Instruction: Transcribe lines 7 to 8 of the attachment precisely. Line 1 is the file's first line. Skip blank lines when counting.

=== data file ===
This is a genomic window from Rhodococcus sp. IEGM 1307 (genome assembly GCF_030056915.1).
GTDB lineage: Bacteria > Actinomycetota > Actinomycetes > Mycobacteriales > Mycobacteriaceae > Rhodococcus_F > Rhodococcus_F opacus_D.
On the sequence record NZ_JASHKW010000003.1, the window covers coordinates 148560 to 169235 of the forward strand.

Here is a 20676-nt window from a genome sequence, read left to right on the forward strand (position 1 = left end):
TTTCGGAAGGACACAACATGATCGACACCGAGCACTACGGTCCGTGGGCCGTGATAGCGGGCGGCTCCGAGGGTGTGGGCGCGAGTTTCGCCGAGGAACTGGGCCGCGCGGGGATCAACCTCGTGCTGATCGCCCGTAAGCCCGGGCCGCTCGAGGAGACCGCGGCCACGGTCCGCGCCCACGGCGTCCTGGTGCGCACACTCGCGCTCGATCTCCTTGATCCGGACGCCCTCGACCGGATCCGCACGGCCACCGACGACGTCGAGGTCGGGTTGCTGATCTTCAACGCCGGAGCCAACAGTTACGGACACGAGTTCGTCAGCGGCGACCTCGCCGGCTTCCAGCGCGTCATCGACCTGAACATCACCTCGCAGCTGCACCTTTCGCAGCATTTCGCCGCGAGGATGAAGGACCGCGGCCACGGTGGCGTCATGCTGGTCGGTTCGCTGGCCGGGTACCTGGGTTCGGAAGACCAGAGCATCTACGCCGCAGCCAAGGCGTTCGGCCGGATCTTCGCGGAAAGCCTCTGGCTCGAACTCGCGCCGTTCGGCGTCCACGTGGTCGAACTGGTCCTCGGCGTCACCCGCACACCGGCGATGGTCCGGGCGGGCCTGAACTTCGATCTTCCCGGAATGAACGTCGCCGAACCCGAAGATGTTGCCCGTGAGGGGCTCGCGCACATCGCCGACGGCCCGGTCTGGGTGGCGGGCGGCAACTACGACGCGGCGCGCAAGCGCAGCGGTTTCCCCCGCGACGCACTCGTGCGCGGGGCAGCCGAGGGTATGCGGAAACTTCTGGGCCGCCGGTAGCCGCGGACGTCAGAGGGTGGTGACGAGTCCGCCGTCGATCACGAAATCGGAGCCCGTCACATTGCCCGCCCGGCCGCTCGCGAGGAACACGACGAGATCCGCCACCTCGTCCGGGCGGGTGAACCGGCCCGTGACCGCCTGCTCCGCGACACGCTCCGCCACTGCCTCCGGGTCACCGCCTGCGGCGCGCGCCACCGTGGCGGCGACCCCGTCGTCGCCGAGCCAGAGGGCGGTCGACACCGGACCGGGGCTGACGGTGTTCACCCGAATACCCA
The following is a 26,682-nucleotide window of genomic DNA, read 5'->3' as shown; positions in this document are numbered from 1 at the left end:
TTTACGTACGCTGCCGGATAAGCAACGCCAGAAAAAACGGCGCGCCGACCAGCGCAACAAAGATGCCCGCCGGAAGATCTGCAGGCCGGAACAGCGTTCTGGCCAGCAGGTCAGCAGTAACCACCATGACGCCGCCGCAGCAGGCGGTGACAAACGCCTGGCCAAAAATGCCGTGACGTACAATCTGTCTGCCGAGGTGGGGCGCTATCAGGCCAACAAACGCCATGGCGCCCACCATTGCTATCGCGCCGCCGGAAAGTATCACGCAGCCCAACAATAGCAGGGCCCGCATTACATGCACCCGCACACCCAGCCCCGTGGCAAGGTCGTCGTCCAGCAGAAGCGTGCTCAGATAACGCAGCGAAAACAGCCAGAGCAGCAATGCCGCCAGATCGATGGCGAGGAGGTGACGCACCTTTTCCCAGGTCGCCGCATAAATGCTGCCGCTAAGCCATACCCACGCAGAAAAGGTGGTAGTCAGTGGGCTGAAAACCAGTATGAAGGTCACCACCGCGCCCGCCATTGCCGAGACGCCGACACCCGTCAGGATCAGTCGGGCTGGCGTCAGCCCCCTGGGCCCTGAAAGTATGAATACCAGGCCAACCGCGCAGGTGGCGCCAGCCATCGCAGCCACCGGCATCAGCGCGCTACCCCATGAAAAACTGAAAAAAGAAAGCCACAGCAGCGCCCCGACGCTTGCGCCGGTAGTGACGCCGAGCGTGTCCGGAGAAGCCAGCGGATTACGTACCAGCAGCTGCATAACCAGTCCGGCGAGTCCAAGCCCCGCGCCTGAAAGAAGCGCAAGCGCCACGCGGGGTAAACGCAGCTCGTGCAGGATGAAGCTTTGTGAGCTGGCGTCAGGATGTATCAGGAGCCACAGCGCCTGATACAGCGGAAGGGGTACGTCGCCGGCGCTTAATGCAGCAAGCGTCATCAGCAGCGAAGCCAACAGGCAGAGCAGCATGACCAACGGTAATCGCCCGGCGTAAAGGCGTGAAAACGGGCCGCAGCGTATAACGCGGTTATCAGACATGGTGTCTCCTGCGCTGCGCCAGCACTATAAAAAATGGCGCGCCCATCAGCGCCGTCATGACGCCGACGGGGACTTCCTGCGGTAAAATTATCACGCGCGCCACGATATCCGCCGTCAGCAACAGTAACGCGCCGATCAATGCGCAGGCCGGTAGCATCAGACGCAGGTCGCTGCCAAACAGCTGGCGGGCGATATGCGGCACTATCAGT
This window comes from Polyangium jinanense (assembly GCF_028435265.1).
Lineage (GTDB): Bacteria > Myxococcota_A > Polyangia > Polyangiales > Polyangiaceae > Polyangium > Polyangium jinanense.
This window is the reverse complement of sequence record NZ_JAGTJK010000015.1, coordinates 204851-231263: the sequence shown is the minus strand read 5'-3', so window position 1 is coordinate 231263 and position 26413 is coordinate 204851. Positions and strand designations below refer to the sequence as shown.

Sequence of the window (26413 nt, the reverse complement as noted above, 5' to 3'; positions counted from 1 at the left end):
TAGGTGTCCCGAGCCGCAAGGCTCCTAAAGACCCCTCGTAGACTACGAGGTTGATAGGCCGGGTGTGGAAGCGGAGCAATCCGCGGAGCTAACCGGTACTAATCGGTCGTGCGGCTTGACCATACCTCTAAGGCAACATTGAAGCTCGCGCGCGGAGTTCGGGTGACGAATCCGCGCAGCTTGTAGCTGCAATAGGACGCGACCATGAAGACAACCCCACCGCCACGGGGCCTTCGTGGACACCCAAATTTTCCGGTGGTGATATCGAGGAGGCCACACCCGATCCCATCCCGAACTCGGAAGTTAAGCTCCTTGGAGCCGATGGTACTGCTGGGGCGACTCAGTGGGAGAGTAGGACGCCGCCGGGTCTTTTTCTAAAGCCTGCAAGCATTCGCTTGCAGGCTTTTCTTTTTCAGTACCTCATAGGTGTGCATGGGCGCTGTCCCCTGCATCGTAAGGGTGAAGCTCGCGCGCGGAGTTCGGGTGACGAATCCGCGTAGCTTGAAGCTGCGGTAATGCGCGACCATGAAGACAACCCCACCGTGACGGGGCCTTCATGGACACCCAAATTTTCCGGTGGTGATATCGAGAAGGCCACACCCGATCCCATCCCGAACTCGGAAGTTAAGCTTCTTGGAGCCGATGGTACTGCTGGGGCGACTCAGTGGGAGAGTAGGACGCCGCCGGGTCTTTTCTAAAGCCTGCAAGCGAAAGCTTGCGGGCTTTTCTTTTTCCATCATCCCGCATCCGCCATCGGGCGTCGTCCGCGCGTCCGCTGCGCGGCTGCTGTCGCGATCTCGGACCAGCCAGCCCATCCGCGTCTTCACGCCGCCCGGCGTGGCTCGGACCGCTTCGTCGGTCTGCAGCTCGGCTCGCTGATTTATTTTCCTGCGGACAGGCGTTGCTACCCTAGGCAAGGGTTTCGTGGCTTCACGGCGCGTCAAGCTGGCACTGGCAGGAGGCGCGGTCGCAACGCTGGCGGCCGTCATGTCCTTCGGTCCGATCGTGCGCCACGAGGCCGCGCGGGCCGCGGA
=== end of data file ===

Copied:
TTTACGTACGCTGCCGGATAAGCAACGCCAGAAAAAACGGCGCGCCGACCAGCGCAACAAAGATGCCCGCCGGAAGATCTGCAGGCCGGAACAGCGTTCTGGCCAGCAGGTCAGCAGTAACCACCATGACGCCGCCGCAGCAGGCGGTGACAAACGCCTGGCCAAAAATGCCGTGACGTACAATCTGTCTGCCGAGGTGGGGCGCTATCAGGCCAACAAACGCCATGGCGCCCACCATTGCTATCGCGCCGCCGGAAAGTATCACGCAGCCCAACAATAGCAGGGCCCGCATTACATGCACCCGCACACCCAGCCCCGTGGCAAGGTCGTCGTCCAGCAGAAGCGTGCTCAGATAACGCAGCGAAAACAGCCAGAGCAGCAATGCCGCCAGATCGATGGCGAGGAGGTGACGCACCTTTTCCCAGGTCGCCGCATAAATGCTGCCGCTAAGCCATACCCACGCAGAAAAGGTGGTAGTCAGTGGGCTGAAAACCAGTATGAAGGTCACCACCGCGCCCGCCATTGCCGAGACGCCGACACCCGTCAGGATCAGTCGGGCTGGCGTCAGCCCCCTGGGCCCTGAAAGTATGAATACCAGGCCAACCGCGCAGGTGGCGCCAGCCATCGCAGCCACCGGCATCAGCGCGCTACCCCATGAAAAACTGAAAAAAGAAAGCCACAGCAGCGCCCCGACGCTTGCGCCGGTAGTGACGCCGAGCGTGTCCGGAGAAGCCAGCGGATTACGTACCAGCAGCTGCATAACCAGTCCGGCGAGTCCAAGCCCCGCGCCTGAAAGAAGCGCAAGCGCCACGCGGGGTAAACGCAGCTCGTGCAGGATGAAGCTTTGTGAGCTGGCGTCAGGATGTATCAGGAGCCACAGCGCCTGATACAGCGGAAGGGGTACGTCGCCGGCGCTTAATGCAGCAAGCGTCATCAGCAGCGAAGCCAACAGGCAGAGCAGCATGACCAACGGTAATCGCCCGGCGTAAAGGCGTGAAAACGGGCCGCAGCGTATAACGCGGTTATCAGACATGGTGTCTCCTGCGCTGCGCCAGCACTATAAAAAATGGCGCGCCCATCAGCGCCGTCATGACGCCGACGGGGACTTCCTGCGGTAAAATTATCACGCGCGCCACGATATCCGCCGTCAGCAACAGTAACGCGCCGATCAATGCGCAGGCCGGTAGCATCAGACGCAGGTCGCTGCCAAACAGCTGGCGGGCGATATGCGGCACTATCAGT
This window comes from Polyangium jinanense (assembly GCF_028435265.1).